What's their capacity going to look like when they have new sats at both 99 and 103?

    The other question is why did they abandon 110 and 119 for English CONUS programming? They can't use them now because they are using SL3 dishes that can't see them. Hartford-New Haven uses SL5s because of locals. Were the LOS issues that big of a deal to give up 110 and 119? Or do they need them for international anyways?
     
  10. James Long

    James Long Ready for Uplink! Staff Member Super Moderator DBSTalk Club

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    I'll take another look ... I see 69 channels and removed the -1s as part time/alternates leaving 25 but three non -1 channels are marked part time.

    Nobody is 100%. :rolleyes:

    That seems to be DirecTV's trick ... with HD Cinema channels going away to make room for "real channels". DISH managed to add four new HDs last week without changing the PPV count.

    New satellites will help provide space to add more - and both companies have a satellite hanging around in a test slot "ready to move". Things are looking pretty good for both companies.
     
  11. Sixto

    Sixto Well-Known Member

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    Best way to find the full-time RSN's is on the transponder maps. Post#2. I have them labeled as RSN.

    68 full-time HD on D10, 64 on D11, 1 on D7S (119). 133 Total, all transmitting 24x7.
     
  12. Sixto

    Sixto Well-Known Member

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    It seems that DirecTV's counting mechanism is fairly accurate.

    Per the transponder maps, you have transponders transmitting HD channels. 133 of them.

    What's the difference whether its a regular network, an RSN, or Cinema HD. That's a DirecTV business decision in how to best utilize the available bandwidth.

    You tune to the channel with a regular non-DVR receiver, with the proper subscription, and you get the HD channels. 133 of them.

    If there's any issue, it's around the 8 DNS, which I think one person can only get 4 of them at once, but it's still 8 in total. Also, 136/137 come and go for Mix HD (MLB Mix HD now).

    And the hesitancy to count Cinema seems unfair, since the channels are real HD channels, received by any regular non-DVR receiver, and they go a step further and reuse the same channel bandwidth for many part-time needs, which is a great use of the bandwidth.
     
  13. James Long

    James Long Ready for Uplink! Staff Member Super Moderator DBSTalk Club

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    And that one person cannot get all four networks (or any of the four networks) in every market in the country. Distants are, by law, very limited offerings.

    A lot of this comes down to engineering vs programming.

    From an engineering standpoint one can remove all the labels from the channels and count raw feeds ... without a care for any down time or shared use. In some ways an engineering based number will reduce a count (people who count the same bandwidth used for a PPV as a part time/alternate RSN). In some ways an engineering based number will increase a count (feeds that are only used for part time uses and are dead most of the time - available but not in use 24/7).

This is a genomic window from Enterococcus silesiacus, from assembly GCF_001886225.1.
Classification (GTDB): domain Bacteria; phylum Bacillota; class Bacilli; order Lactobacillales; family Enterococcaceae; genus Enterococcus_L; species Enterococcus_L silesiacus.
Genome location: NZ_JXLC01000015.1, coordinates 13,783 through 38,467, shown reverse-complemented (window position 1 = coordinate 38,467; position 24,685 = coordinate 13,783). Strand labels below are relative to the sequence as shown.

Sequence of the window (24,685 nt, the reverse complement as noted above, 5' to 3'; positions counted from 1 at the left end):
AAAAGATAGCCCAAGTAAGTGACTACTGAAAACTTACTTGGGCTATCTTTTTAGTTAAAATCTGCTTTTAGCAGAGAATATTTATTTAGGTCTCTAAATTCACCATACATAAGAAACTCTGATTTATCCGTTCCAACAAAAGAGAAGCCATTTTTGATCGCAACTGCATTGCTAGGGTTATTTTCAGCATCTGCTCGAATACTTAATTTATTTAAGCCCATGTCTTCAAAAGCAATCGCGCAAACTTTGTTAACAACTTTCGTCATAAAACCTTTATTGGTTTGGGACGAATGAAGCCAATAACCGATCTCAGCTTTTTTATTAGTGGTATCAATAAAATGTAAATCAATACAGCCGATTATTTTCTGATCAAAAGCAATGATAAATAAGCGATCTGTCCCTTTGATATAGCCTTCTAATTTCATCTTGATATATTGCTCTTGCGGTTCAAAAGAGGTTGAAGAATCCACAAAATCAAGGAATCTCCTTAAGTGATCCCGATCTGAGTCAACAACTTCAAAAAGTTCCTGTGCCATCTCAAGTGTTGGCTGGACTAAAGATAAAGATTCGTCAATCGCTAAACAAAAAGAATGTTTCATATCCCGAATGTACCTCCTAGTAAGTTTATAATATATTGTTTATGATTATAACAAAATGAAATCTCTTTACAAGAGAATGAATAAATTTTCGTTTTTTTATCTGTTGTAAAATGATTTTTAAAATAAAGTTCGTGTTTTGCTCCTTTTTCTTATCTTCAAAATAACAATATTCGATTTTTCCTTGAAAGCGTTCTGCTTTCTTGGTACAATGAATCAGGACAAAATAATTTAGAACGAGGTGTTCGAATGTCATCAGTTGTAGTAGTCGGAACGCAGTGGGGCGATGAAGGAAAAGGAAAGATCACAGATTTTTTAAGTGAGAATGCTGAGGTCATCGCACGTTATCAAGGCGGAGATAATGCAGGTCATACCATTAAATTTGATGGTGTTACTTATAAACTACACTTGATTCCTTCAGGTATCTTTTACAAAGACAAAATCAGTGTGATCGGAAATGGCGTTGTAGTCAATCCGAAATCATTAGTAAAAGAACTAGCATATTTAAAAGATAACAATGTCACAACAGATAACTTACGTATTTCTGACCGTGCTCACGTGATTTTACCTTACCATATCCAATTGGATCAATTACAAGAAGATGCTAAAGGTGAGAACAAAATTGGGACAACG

From a programming standpoint the labels mean a lot more. Programming does not count feeds of whatever, programming counts content. Using a programming count "corrects" the engineering count and makes different mistakes.

    I don't have an 8PSK tuner and the furthest I can go on DISH Network's system is the NIT/SDT that tells me what transponder a channel is on but does not tell me what content is shared. Experience helps narrow some of that down (seeing the same channel in the 9000s and the 4000s does not make it two HD feeds). But I do know that DISH has about 117 HD channels live to all customers (including non-DVR receivers and not counting any RSN). Add in the "feeds" used by engineering for HD RSNs and the new channels in test modes and the number goes up.

    Of course, for DirecTV the numbers will go up next month when another 20 real channels go online (and space for more is available). DISH will just sneak a few more channels on the air without a lot of fanfare. And the real HD war ... the one between the satellite providers, not the fans of the companies, will continue.
     
  14. Sixto

    Sixto Well-Known Member

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    My perspective has been to just take a regular "customer" perspective, one with access to the top programming tier and $ for Cinema HD. Just J6P.

    If J6P can sit in front of a TV, with a non-DVR, and tune to a linear HD channel 24x7x365, and watch the HD programming 24x7x365, then it seems reasonable to count the HD channel.

    Only issue was how to deal with the DNS HD channels, because they're really not available to everyone. Every other HD channel is, with the proper tier and $. I actually was alright with counting DNS HD because at least some people could access the DNS HD channels, but wasn't sure if anyone could actually get all 8.

    So if we ignore DNS, DirecTV would be 125. Right now, with a regular non-DVR HD receiver, J6P can watch 125 HD channels, with the proper tier and $.

    Just curious, what's the HD channel count for Dish with the same criteria?
     
  15. James Long

    James Long Ready for Uplink! Staff Member Super Moderator DBSTalk Club

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    As I noted in my post there are 117 channels that people with enough money to buy all the PPV could watch live at any moment on any HD receiver. The count only goes up if one includes any RSNs that might be active for that customer (DISH RSNs do not take away from the 117).